Two area economic development organizations are encouraging the Wisconsin Senate to take up and pass a bill to provide Kimberly-Clark Corp. with tax incentives to keep its Cold Spring facility in Fox Crossing open.
Both the New North, Inc. and the Fox Cities Chamber of Commerce released statements today in support of legislation creating a tax incentives package, which could total between $100 million and $115 million over 15 years.
Earlier this year, Kimberly-Clark announced plans to close the Cold Spring facility and its Neenah Non-wovens facility as part of its global restructuring efforts. After the announcement, the Wisconsin Economic Development Corporation developed a tax incentives plan offering a 17 percent tax credit, which is more than double the 7 percent currently allowed by the state. The State Assembly approved a bill allowing that change – AB 963 – but it stalled in the State Senate.
In July, the United Steelworkers and Kimberly-Clark reached a new bargaining agreement including union concessions that would go into effect if the plant remained open. Following the vote, the WEDC and Gov. Scott Walker then urged the State Senate to revisit AB 963 at a special session this fall since it is not scheduled to meet again until January. The Cold Spring facility employs about 400.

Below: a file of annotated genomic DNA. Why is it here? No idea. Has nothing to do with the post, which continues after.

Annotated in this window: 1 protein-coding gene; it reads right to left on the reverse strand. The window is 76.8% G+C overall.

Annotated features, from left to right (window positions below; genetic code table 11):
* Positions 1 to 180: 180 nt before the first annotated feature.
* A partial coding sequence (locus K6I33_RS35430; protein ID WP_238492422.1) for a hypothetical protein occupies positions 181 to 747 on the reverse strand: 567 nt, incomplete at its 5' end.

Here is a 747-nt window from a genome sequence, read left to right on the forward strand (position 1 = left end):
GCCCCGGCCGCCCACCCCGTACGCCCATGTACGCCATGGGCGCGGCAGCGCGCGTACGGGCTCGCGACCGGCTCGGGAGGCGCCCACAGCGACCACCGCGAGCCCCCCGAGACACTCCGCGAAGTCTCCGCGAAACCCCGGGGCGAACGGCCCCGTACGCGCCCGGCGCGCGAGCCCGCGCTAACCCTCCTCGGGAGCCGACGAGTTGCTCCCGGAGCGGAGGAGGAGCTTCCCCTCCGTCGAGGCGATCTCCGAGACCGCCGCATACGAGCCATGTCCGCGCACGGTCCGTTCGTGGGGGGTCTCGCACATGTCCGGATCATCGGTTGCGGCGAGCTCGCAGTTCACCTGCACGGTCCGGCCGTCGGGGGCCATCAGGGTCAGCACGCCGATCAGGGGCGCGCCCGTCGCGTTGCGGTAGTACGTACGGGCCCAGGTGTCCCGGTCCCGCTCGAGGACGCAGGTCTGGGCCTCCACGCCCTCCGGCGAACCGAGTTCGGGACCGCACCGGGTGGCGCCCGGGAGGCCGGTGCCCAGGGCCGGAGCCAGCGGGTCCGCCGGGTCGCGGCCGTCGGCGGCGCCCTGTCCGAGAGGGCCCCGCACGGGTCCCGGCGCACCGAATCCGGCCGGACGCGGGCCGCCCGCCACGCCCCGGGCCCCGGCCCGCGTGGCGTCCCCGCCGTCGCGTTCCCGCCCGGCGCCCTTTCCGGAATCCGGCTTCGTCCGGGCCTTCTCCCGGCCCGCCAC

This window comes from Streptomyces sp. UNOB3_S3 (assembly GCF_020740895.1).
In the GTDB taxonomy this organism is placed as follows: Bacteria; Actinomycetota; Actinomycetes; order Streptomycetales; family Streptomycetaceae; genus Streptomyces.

The Fox Cities Chamber of Commerce issued a statement today asking the Senate to approve AB 963.
“Our community relies on consumer products manufacturing companies, like Kimberly-Clark, to provide high-paying jobs, not only as a direct employer, but through their greater economic impact,” Kathi Seifert, board chair of the Fox Cities Chamber of Commerce, said in a statement. “The fight for jobs is greater than ever and we can’t afford to lose jobs to states who are more than happy to provide the economic conditions companies require.”
Keeping the plant open would be a “huge win” for Northeast Wisconsin, New North Executive Director Jerry Murphy said in a statement.
“We readily support all efforts to retain the operation, including necessary incentives,” he said. “A great amount of effort has been put forth by local and state elected officials and by the Wisconsin Economic Development Corporation to find an effective legislative solution. We applaud that work and are hopeful that final steps can be taken to save the jobs, most of them union-affiliated.”
The Neenah Non-wovens facility, which employs about 90, is still slated for closure.